Dibromochloropropane, or DBCP, is a pesticide introduced by the Dow Chemical Company and Shell Development Company in 1955 in order to control nematodes, or root worms, at the base of pineapple plants. However, by 1984, when DBCP was finally phased out in Hawai`i, it would cause damage to more than just nematodes. Although DBCP was initially thought to dissolve in soil, it instead percolated into the groundwater, and contaminated the drinking water supply in Hawai`i [2;5]. DBCP is in the persistent organic pollutants class of pesticides, which remain in the environment for long periods of time and can be harmful to human health . By 1977, DBCP was known to be harmful, and was banned in California after it was discovered to cause cancers in test animals, and that workers exposed to DBCP were experiencing infertility . DBCP has also been linked to kidney and liver damage, infertility and potentially cancer .
Since 1979, DBCP has been found in groundwater in Arizona, California, Maryland, South Carolina and Hawai`i . As a result, the EPA in May 1979 asked all of these states to test their water supplies and phase out the use of DBCP in the next 2 years . The owners of pineapple plantations in Hawai`i asked the EPA to make an exception and allow them to keep using DBCP. An agreement signed on March 6, 1981 allowed Hawai`i pineapple plantations to continue to used DBCP even when it was banned in every other state [3;4;5]. EPA Administrator Douglas Costle agreed to this exception as he believed the economic benefit to the Hawaiian pineapple growers exceeded the risks to the Hawaiian people . Unfortunately, this is part of a larger pattern of injustice, where the land and people of Hawai`i are treated differently than those on the mainland, where profits are put over people. Hawai`i also has ten times as much pesticides and herbicides per square mile than any other state .
As a condition of the agreement, the state had to conduct extensive water testing. Workers were also now required to wear full body protective gear when in the pineapple fields . In September, 1982, DBCP was found in Mililani well at a concentration of 97 nanograms per liter .
After a second round of testing required by the EPA, 8 wells were found to be contaminated, creating a water crisis in Hawai`i . In Oahu, ten water wells were closed by the Hawai`i State Department of Health because of DBCP contamination in 1982 and 1983, with contamination ranging from 0.26 ppb to 2.23 ppb . The Del Monte Kunia Well on Oahu had concentrations from 500 to 1100 nanograms per liter . Hawaii’s most important aquifer, the Pearl Harbor Aquifer, also showed detectable levels of DBCP, a major concern as Honolulu’s main supplier of drinking water . The Department of Health soon set a maximum contaminant standard of 0.02 ppb, or 20 nanograms per liter .
In January, 1985, the Honolulu Star Bulletin reported that DBCP had been found in milk, and that state officials, consultants from the University of Hawaii and the pineapple industry had made attempts to suppress this discovery  - another stark example of putting profits over people. In addition, only a year after the Maliko spring was determined to be contaminated, the people who used the water were finally informed . David Williams, the agricultural researcher for ML&P, who was responsible for the testing, said the residents weren’t informed because “We can’t go around looking for every backwoods person who doesn’t know what they are talking about. I tell you nobody drinks that water” . Williams used coded racist terms, such as “backwoods person,” to excuse his decisions.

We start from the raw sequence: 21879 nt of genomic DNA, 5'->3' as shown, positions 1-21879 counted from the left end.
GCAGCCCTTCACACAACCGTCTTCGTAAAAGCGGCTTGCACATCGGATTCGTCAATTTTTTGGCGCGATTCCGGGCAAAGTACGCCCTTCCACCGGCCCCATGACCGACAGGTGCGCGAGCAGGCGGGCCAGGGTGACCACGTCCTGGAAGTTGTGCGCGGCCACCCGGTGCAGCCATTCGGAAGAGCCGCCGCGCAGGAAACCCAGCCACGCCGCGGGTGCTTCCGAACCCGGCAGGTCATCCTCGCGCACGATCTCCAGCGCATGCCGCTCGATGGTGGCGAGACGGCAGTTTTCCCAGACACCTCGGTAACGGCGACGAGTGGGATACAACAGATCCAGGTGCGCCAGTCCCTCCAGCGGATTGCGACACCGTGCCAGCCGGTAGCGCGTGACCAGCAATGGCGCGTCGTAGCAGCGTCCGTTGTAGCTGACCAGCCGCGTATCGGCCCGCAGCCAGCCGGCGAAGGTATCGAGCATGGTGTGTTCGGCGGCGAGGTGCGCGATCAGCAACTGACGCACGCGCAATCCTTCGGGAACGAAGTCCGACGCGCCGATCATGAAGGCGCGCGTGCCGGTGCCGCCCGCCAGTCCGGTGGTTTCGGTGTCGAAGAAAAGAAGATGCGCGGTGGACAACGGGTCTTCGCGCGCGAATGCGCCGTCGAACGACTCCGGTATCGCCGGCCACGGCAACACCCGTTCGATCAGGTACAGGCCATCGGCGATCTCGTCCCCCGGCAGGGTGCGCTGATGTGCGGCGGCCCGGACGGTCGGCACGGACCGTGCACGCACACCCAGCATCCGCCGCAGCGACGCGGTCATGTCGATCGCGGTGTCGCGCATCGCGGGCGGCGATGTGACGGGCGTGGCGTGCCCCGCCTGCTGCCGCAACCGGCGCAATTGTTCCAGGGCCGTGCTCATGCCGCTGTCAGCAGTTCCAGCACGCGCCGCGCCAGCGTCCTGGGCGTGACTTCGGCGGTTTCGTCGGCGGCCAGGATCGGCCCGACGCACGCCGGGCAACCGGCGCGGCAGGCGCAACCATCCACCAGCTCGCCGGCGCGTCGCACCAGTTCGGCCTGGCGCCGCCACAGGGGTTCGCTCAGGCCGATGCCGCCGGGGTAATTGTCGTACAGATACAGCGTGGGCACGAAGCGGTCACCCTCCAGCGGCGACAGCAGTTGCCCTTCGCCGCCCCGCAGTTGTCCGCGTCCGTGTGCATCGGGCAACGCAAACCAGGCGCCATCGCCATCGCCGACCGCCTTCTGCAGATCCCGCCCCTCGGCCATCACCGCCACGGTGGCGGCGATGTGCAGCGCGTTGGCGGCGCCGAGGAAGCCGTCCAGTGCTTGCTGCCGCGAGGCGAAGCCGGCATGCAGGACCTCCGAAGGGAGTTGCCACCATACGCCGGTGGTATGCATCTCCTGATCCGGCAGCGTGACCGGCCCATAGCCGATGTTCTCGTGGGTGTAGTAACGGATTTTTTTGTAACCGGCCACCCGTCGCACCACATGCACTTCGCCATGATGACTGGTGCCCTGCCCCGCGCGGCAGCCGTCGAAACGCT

Also in January 1985, the EPA ordered ML&P to stop the use of DBCP within the next 2 years, and added the requirement that any use of DBCP would need to be approved by a two member panel (of an EPA and state representative). In February, ML&P asked for approval to use DBCP on 2100 acres, which would not only use up ML&P’s remaining stocks of DBCP, but also all the remaining DBCP on the mainland . ML&P argued that this was the most environmentally safe way to dispose of DBCP, while local residents argued that this was yet another example of using Hawai`i as a dumping ground for the mainland . In mid-April, ML&P’s request was denied, and in June, 1987, ML&P shipped out its last stocks of DBCP to be disposed.
Despite DBCP use ending at the end of 1984, DBCP was found in a well at Napili in 1992 at a concentration of 100 parts per trillion, and later at 360 parts per trillion – ten times the state maximum . As a result, Maui County filed a lawsuit against the manufacturers of DBCP: Shell, Dow, Occidental, Amvac and Brewer Environmental Industry Incorporated .
The Honolulu Board of Water Supply ended up spending $9 million to remediate the DBCP contaminated wells in Kunia and Waipahu . Recent simulations show that it takes 14-32 years for DBCP to reach the water table, and that wells will likely not recover until after 2016 .
DBCP is still being found decades later. In 2003, testing of contaminated wells in Maui still showed high levels of DBCP at 230 ppt, about 190 ppt higher than the max contaminant level allowed in Hawai`i . Traces of DBCP was found in the Haiku water system in December 2019, but at levels below state safe drinking water standards . Traces of DBCP were also found in water samples in Waipahu, Ewa and Waianae in 2018, but also at levels below safe drinking water standards .
After completely banned in the US, DBCP was used as a pesticide in banana plantations in Central America, Ecuador, Africa and The Philippines where thousands of workers have reported reduced fertility and lower sperm counts.